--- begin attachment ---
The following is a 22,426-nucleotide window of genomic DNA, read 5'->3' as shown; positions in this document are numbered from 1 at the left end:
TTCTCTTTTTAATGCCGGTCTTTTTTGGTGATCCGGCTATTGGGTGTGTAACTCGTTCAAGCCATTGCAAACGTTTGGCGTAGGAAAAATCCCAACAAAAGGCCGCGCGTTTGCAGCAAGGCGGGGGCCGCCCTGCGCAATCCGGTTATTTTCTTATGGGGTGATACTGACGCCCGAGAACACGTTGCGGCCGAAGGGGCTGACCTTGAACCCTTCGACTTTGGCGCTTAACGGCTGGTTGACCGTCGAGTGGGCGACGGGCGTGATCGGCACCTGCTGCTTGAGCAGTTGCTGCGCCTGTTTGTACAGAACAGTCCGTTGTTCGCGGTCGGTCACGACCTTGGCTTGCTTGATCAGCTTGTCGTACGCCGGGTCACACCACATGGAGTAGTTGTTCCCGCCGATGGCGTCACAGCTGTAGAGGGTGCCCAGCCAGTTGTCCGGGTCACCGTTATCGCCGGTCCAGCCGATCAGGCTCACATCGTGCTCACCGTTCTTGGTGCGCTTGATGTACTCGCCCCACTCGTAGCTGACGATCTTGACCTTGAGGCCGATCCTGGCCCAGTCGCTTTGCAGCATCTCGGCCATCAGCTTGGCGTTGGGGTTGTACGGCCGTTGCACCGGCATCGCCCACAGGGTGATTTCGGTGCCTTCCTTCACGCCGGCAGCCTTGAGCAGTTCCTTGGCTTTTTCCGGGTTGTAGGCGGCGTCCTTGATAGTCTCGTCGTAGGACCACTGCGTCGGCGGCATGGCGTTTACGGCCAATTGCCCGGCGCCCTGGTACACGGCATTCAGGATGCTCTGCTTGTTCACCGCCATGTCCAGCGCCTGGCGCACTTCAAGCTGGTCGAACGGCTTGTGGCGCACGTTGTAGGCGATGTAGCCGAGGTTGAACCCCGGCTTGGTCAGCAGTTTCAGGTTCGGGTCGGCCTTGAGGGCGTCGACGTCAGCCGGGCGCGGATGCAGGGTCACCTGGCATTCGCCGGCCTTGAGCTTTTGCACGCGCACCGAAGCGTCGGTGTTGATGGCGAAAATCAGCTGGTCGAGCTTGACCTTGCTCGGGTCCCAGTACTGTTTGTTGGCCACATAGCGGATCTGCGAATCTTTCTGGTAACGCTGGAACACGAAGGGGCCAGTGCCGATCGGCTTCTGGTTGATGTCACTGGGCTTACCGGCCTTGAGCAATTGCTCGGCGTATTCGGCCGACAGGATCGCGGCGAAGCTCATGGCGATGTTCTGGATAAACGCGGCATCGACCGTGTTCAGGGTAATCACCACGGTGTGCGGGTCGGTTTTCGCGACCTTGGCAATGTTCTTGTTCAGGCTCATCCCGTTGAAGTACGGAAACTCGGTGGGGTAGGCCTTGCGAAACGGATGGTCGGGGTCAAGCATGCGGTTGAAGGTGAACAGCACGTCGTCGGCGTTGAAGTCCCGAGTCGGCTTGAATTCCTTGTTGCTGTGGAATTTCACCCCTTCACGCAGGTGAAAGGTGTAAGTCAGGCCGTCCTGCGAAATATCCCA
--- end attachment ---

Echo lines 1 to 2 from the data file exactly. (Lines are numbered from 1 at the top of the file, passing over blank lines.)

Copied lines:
The following is a 22,426-nucleotide window of genomic DNA, read 5'->3' as shown; positions in this document are numbered from 1 at the left end:
TTCTCTTTTTAATGCCGGTCTTTTTTGGTGATCCGGCTATTGGGTGTGTAACTCGTTCAAGCCATTGCAAACGTTTGGCGTAGGAAAAATCCCAACAAAAGGCCGCGCGTTTGCAGCAAGGCGGGGGCCGCCCTGCGCAATCCGGTTATTTTCTTATGGGGTGATACTGACGCCCGAGAACACGTTGCGGCCGAAGGGGCTGACCTTGAACCCTTCGACTTTGGCGCTTAACGGCTGGTTGACCGTCGAGTGGGCGACGGGCGTGATCGGCACCTGCTGCTTGAGCAGTTGCTGCGCCTGTTTGTACAGAACAGTCCGTTGTTCGCGGTCGGTCACGACCTTGGCTTGCTTGATCAGCTTGTCGTACGCCGGGTCACACCACATGGAGTAGTTGTTCCCGCCGATGGCGTCACAGCTGTAGAGGGTGCCCAGCCAGTTGTCCGGGTCACCGTTATCGCCGGTCCAGCCGATCAGGCTCACATCGTGCTCACCGTTCTTGGTGCGCTTGATGTACTCGCCCCACTCGTAGCTGACGATCTTGACCTTGAGGCCGATCCTGGCCCAGTCGCTTTGCAGCATCTCGGCCATCAGCTTGGCGTTGGGGTTGTACGGCCGTTGCACCGGCATCGCCCACAGGGTGATTTCGGTGCCTTCCTTCACGCCGGCAGCCTTGAGCAGTTCCTTGGCTTTTTCCGGGTTGTAGGCGGCGTCCTTGATAGTCTCGTCGTAGGACCACTGCGTCGGCGGCATGGCGTTTACGGCCAATTGCCCGGCGCCCTGGTACACGGCATTCAGGATGCTCTGCTTGTTCACCGCCATGTCCAGCGCCTGGCGCACTTCAAGCTGGTCGAACGGCTTGTGGCGCACGTTGTAGGCGATGTAGCCGAGGTTGAACCCCGGCTTGGTCAGCAGTTTCAGGTTCGGGTCGGCCTTGAGGGCGTCGACGTCAGCCGGGCGCGGATGCAGGGTCACCTGGCATTCGCCGGCCTTGAGCTTTTGCACGCGCACCGAAGCGTCGGTGTTGATGGCGAAAATCAGCTGGTCGAGCTTGACCTTGCTCGGGTCCCAGTACTGTTTGTTGGCCACATAGCGGATCTGCGAATCTTTCTGGTAACGCTGGAACACGAAGGGGCCAGTGCCGATCGGCTTCTGGTTGATGTCACTGGGCTTACCGGCCTTGAGCAATTGCTCGGCGTATTCGGCCGACAGGATCGCGGCGAAGCTCATGGCGATGTTCTGGATAAACGCGGCATCGACCGTGTTCAGGGTAATCACCACGGTGTGCGGGTCGGTTTTCGCGACCTTGGCAATGTTCTTGTTCAGGCTCATCCCGTTGAAGTACGGAAACTCGGTGGGGTAGGCCTTGCGAAACGGATGGTCGGGGTCAAGCATGCGGTTGAAGGTGAACAGCACGTCGTCGGCGTTGAAGTCCCGAGTCGGCTTGAATTCCTTGTTGCTGTGGAATTTCACCCCTTCACGCAGGTGAAAGGTGTAAGTCAGGCCGTCCTGCGAAATATCCCA